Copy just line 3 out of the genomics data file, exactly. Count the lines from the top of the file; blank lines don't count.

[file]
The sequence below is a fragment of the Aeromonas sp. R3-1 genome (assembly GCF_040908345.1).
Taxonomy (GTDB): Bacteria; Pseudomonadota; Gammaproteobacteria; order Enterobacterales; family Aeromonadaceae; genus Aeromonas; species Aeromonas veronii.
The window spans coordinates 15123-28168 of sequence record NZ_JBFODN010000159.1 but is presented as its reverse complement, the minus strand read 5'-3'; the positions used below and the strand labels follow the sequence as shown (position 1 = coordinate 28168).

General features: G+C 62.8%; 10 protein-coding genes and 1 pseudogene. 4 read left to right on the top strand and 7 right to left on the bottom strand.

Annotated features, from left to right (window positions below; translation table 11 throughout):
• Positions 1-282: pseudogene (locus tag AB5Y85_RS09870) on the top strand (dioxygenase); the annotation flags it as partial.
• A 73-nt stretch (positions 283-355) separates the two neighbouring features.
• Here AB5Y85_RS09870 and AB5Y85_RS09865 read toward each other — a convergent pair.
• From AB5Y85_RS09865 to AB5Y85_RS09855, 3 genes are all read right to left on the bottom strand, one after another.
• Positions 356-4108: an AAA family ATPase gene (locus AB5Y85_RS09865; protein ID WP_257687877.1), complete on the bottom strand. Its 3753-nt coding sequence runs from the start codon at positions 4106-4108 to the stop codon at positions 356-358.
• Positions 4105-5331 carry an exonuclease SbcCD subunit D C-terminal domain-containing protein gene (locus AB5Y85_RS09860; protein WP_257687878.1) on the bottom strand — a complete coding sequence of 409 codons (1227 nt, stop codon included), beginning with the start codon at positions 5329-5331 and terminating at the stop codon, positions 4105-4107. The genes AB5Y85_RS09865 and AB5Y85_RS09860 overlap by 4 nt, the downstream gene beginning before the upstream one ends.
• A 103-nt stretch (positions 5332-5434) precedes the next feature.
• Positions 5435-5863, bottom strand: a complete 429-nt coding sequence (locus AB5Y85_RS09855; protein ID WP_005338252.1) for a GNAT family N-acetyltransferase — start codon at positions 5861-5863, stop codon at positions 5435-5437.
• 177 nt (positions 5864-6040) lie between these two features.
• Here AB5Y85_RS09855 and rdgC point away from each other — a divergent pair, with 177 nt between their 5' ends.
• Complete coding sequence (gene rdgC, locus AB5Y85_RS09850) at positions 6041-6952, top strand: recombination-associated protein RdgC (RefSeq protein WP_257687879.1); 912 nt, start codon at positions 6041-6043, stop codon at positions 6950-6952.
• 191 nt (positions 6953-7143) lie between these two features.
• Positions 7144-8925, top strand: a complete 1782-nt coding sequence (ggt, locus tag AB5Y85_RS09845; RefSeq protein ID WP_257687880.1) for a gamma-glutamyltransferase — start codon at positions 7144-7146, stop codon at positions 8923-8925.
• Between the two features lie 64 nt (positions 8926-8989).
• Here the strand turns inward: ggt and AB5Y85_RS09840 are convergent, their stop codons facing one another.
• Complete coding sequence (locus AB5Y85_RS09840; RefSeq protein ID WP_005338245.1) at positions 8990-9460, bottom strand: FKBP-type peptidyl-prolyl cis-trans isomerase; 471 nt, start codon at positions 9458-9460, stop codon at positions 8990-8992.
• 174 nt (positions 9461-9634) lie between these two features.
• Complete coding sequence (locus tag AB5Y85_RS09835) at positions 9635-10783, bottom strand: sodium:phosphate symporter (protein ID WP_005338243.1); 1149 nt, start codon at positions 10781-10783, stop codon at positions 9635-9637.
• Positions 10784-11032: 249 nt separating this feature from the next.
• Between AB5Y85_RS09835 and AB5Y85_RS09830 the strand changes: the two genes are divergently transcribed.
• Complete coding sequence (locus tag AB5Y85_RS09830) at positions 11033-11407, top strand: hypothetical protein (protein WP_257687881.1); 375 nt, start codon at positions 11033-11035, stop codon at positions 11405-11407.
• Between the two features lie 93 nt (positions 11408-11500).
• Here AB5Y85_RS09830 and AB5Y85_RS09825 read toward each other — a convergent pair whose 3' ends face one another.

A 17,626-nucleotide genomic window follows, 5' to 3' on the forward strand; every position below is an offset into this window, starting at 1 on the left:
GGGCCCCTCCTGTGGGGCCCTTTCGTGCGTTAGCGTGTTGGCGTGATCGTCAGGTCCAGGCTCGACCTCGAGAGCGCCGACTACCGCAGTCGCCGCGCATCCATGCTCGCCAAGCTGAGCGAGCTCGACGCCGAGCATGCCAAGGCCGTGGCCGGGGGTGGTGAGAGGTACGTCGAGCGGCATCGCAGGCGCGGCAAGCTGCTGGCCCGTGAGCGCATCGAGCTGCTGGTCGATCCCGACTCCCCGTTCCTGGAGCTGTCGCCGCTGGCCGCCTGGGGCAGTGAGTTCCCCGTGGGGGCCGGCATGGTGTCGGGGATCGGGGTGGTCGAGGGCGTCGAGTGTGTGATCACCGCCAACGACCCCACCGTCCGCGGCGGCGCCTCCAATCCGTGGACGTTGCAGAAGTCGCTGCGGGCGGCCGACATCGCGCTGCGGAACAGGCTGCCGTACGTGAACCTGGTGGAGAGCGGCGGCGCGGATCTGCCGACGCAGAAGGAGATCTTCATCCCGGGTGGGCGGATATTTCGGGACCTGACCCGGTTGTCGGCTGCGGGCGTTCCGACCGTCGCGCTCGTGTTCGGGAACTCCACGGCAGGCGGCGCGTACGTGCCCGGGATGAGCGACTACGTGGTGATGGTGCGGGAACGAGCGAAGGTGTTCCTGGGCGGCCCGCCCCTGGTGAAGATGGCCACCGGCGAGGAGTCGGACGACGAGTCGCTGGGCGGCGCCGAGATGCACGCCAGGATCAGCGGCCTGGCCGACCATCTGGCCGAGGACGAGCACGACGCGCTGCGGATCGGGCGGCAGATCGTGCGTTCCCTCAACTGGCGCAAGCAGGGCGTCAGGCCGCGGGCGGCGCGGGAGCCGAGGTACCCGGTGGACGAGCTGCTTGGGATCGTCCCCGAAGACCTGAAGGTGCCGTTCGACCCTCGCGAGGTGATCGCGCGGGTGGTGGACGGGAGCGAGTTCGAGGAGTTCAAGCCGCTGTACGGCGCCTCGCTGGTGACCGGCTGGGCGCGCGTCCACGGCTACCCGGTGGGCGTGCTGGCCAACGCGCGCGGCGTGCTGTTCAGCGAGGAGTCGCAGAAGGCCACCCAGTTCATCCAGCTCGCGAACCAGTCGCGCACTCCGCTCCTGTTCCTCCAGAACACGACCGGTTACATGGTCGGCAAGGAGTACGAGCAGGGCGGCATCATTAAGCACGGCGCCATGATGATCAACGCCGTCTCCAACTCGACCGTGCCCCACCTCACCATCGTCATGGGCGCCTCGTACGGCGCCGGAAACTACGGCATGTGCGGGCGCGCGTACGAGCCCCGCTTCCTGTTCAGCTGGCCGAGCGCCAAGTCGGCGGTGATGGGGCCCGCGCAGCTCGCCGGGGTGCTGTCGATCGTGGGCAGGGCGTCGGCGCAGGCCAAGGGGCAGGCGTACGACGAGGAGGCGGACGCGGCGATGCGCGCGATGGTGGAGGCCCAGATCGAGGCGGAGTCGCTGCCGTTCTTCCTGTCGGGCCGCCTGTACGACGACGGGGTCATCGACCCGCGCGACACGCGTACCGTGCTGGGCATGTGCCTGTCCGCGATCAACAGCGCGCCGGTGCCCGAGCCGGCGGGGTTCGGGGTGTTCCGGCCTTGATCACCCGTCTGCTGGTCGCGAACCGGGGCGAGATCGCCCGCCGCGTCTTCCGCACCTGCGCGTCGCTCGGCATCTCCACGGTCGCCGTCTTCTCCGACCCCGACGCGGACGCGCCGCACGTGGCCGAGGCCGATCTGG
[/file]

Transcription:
The window spans coordinates 15123-28168 of sequence record NZ_JBFODN010000159.1 but is presented as its reverse complement, the minus strand read 5'-3'; the positions used below and the strand labels follow the sequence as shown (position 1 = coordinate 28168).